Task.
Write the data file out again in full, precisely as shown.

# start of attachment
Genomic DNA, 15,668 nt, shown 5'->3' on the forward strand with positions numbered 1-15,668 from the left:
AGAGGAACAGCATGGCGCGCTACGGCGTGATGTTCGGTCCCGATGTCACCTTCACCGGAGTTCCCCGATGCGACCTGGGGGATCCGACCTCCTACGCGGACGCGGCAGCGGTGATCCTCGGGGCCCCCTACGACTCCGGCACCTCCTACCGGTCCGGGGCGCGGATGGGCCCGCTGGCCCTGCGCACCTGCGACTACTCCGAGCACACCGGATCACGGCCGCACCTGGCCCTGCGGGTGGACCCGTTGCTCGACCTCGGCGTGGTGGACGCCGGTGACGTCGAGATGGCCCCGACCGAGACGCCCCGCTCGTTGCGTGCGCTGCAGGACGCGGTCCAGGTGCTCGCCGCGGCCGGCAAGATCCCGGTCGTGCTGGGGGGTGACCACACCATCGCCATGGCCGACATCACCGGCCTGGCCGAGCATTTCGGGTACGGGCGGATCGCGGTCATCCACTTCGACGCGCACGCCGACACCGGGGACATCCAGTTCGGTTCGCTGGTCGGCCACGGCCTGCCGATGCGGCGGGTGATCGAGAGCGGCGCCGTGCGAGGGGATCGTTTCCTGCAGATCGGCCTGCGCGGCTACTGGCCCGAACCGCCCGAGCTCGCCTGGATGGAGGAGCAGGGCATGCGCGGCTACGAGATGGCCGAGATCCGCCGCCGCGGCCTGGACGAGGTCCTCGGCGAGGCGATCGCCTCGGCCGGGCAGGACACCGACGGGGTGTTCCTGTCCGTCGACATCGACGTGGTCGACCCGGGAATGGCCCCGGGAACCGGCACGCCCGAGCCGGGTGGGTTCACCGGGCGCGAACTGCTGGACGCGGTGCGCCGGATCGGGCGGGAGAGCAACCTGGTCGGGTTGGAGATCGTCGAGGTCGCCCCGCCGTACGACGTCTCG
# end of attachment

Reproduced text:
Genomic DNA, 15,668 nt, shown 5'->3' on the forward strand with positions numbered 1-15,668 from the left:
AGAGGAACAGCATGGCGCGCTACGGCGTGATGTTCGGTCCCGATGTCACCTTCACCGGAGTTCCCCGATGCGACCTGGGGGATCCGACCTCCTACGCGGACGCGGCAGCGGTGATCCTCGGGGCCCCCTACGACTCCGGCACCTCCTACCGGTCCGGGGCGCGGATGGGCCCGCTGGCCCTGCGCACCTGCGACTACTCCGAGCACACCGGATCACGGCCGCACCTGGCCCTGCGGGTGGACCCGTTGCTCGACCTCGGCGTGGTGGACGCCGGTGACGTCGAGATGGCCCCGACCGAGACGCCCCGCTCGTTGCGTGCGCTGCAGGACGCGGTCCAGGTGCTCGCCGCGGCCGGCAAGATCCCGGTCGTGCTGGGGGGTGACCACACCATCGCCATGGCCGACATCACCGGCCTGGCCGAGCATTTCGGGTACGGGCGGATCGCGGTCATCCACTTCGACGCGCACGCCGACACCGGGGACATCCAGTTCGGTTCGCTGGTCGGCCACGGCCTGCCGATGCGGCGGGTGATCGAGAGCGGCGCCGTGCGAGGGGATCGTTTCCTGCAGATCGGCCTGCGCGGCTACTGGCCCGAACCGCCCGAGCTCGCCTGGATGGAGGAGCAGGGCATGCGCGGCTACGAGATGGCCGAGATCCGCCGCCGCGGCCTGGACGAGGTCCTCGGCGAGGCGATCGCCTCGGCCGGGCAGGACACCGACGGGGTGTTCCTGTCCGTCGACATCGACGTGGTCGACCCGGGAATGGCCCCGGGAACCGGCACGCCCGAGCCGGGTGGGTTCACCGGGCGCGAACTGCTGGACGCGGTGCGCCGGATCGGGCGGGAGAGCAACCTGGTCGGGTTGGAGATCGTCGAGGTCGCCCCGCCGTACGACGTCTCG